Here’s why the ‘Meredith College Hues Iris Alumnae Art Exhibition’ is one you have to see

"Surviving" is digital photography by Jade Wilson in "Meredith College Hues Iris Alumnae Art Exhibition."Contributed

If you love culture, this one is for you. Themed Meredith Hues Iris, a nod to the iconic college symbol, “Meredith College Hues Iris Alumnae Art Exhibition” is a must-see.

Back story: In 1968, Meredith College alumna Loleta Kenan Powell, class of 1941, developed and registered an iris hybrid she named Meredith Hues — the floral token a perennial signifying continual, lifelong abiding. “This exhibition goes beyond the surface of exploring Powell’s creation,” says Gallery Director and Associate Professor of Art Lisa F. Pearce. “Beyond the first glimpse of representational flower forms lies work throughout the gallery pushing political topics of gender identity, sexuality and women’s roles.”

Free, open to the public and on view until March 11, “alums spanning the past four decades are represented,” offers Pearce. And while the theme is the pretty perennial, “artists took creative liberties with the form, symbolism and conceptual narrative of the flower as a symbol of Meredith and women,” she adds.

A reception will take place Feb. 27 (free, open to public, 5:30 to 7:30 p.m.) at the Gaddy-Hamrick Art Center Weems Gallery. As you add the gallery stop to your calendar, Pearce posits why “Meredith College Hues Iris Art Alumnae” is a must-go.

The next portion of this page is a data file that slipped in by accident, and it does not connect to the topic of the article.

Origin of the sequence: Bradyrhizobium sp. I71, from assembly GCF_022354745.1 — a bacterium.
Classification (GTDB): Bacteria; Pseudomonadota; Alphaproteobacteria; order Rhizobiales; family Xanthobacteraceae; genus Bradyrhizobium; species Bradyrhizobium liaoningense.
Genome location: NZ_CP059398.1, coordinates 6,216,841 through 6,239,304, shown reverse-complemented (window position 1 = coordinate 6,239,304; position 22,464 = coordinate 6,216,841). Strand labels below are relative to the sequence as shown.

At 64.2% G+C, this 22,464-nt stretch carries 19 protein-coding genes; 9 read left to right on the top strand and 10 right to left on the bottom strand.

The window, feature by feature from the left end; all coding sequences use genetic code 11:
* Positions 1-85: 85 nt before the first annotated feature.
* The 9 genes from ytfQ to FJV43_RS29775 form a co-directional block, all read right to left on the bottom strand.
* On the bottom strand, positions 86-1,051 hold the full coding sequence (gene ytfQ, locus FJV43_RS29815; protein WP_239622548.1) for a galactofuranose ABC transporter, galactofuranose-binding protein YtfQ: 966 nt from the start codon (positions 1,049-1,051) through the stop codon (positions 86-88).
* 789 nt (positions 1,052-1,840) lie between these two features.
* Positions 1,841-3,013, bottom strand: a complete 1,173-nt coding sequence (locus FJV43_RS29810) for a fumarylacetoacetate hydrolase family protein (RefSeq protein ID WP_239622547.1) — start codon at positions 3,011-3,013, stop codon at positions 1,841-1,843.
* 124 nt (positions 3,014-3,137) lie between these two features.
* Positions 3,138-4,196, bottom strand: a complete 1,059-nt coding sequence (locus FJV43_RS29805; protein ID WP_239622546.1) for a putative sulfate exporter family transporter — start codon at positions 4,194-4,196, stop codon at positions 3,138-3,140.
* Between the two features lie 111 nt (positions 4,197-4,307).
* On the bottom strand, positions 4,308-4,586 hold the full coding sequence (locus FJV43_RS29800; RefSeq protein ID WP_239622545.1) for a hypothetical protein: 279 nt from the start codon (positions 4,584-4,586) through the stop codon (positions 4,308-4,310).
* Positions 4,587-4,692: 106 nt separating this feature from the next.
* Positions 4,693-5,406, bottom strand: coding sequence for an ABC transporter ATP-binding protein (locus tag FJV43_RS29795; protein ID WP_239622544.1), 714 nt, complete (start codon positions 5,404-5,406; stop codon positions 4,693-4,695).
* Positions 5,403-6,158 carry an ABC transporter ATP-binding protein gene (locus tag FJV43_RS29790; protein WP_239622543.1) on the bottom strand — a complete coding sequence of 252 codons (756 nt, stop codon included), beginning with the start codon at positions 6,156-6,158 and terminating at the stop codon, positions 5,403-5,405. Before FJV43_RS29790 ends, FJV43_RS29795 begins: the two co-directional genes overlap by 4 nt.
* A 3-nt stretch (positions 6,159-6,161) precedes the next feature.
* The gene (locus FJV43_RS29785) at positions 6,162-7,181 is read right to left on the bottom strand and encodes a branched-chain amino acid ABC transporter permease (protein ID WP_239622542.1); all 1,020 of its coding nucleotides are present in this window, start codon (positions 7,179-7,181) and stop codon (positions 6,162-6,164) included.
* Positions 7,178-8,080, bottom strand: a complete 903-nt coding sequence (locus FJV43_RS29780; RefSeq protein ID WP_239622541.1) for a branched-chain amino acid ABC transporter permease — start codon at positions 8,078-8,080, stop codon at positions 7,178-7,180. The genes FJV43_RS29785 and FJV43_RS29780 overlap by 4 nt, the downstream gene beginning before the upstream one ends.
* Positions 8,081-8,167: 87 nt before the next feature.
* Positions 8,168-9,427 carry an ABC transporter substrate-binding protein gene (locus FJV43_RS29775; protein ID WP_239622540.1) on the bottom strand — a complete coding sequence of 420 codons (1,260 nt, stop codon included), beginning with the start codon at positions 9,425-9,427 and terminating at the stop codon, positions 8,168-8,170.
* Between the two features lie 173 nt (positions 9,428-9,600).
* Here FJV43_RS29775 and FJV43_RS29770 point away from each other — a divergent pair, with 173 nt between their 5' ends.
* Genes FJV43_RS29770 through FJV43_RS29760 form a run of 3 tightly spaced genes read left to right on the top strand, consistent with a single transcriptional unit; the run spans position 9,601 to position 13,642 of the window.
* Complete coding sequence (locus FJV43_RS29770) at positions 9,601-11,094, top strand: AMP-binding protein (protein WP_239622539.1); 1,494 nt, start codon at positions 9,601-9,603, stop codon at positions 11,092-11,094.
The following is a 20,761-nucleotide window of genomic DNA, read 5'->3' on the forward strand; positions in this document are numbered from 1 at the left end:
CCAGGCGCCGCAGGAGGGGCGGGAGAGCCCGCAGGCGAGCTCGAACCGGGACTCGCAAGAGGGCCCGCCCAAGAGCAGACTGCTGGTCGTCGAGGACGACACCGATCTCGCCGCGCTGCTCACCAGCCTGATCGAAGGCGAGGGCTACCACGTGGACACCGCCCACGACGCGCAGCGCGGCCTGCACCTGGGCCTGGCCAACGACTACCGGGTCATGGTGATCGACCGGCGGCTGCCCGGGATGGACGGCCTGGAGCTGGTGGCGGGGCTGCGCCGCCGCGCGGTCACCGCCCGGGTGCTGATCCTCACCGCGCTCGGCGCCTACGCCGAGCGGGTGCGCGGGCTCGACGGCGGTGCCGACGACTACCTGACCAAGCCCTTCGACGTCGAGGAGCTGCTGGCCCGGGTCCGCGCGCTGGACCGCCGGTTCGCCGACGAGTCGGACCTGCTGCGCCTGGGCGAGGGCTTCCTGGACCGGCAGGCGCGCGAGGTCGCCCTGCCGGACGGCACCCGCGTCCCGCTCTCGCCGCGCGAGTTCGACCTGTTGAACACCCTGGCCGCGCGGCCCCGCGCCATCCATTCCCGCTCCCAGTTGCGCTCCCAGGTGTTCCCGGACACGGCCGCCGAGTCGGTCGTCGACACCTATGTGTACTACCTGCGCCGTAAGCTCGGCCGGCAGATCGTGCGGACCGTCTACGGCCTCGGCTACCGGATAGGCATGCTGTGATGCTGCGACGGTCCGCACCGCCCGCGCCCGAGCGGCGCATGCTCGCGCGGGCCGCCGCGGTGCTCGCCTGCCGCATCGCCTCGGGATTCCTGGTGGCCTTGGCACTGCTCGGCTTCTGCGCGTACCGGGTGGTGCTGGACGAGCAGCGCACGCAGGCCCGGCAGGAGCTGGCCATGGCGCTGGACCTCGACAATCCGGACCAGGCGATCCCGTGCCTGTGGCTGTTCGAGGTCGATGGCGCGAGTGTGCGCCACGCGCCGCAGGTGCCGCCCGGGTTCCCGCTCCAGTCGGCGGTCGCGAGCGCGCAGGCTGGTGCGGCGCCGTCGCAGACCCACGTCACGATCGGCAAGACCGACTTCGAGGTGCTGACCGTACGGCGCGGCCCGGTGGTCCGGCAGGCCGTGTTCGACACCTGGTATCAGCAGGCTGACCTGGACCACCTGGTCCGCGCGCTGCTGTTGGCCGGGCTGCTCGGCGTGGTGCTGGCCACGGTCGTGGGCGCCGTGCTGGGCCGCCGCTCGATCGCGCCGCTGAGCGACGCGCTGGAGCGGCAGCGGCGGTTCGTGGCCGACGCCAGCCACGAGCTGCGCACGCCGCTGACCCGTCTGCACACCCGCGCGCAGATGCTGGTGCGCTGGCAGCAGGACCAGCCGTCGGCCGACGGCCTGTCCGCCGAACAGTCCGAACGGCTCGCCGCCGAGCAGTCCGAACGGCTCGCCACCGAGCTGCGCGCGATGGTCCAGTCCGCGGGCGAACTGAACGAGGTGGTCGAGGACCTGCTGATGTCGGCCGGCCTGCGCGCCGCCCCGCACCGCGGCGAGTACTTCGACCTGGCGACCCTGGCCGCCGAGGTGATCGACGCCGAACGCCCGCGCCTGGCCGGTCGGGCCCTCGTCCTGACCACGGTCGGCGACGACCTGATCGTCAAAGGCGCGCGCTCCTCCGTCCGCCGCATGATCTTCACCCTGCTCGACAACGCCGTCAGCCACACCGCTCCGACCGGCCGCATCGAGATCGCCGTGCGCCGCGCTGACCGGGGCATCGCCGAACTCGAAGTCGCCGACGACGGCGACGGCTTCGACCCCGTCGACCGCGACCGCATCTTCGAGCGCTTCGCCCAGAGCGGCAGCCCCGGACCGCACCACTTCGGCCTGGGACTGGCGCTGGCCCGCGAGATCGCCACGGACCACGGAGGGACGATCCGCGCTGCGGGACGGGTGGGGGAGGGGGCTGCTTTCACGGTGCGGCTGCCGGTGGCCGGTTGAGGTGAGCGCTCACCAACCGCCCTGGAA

Challenge yo’ mind

“This ain’t your mamma’s flower show! ‘Ladylike’ by Emily Beck (2001) has us face to face staring into six mirrored signs depicting the traditional symbol for women with words such as neurotic, hormonal and other terms less ‘ladylike’ for me to state. Juxtapose this with Ashlynn Browning’s (2000) ‘Geoform Iris’ in her Browning stylistic approach, but representational/abstraction of this iris’ structure and form.”

“Color Can Raise The Dead!” (Iris Apfel)

“How many words can you make from the word iris? I only pulled out ‘sir’ or ‘Irish’ if I added the h, but neither will do for this exhibition. Consider the many meanings of the word iris — such as the mythological Goddess of the Rainbow, the colored portion of our eyes. Indeed, this exhibition has them all! Katelyn Richelle’s (2011) ‘Iris Warrior Princess’ is a depiction of transgender advocate Laverne Cox decked out as Iris the Rainbow Goddess herself, including being painted in rich jewel tones, and don’t forget the sequins while across from her is Kitty Miller’s (1999) ‘Jackelope’ series of embroidered hybrid bunnies with antlers, the latter paying homage to Loleta Kenan Powell’s hybridization of two irises to create the ‘Meredith Hues.'”

Intelligent Mischief

“This exhibit celebrates Loleta Kenan Powell’s ingenuity and creativity, which sparked the concept for this exhibition. It’s the artist’s cleverness either with a paintbrush in her talented hand or a tongue-in-cheek mischievous poke others took at the role of women and the stereotyping that can come from seeing a gender as frail and only superficially beautiful as a flower.”

“Meredith College Hues Iris Alumnae Art Exhibition”

When: On view until March 11
Where: Gaddy-Hamrick Art Center Weems Gallery
Reception: Feb. 27, 5:30 to 7:30 p.m.

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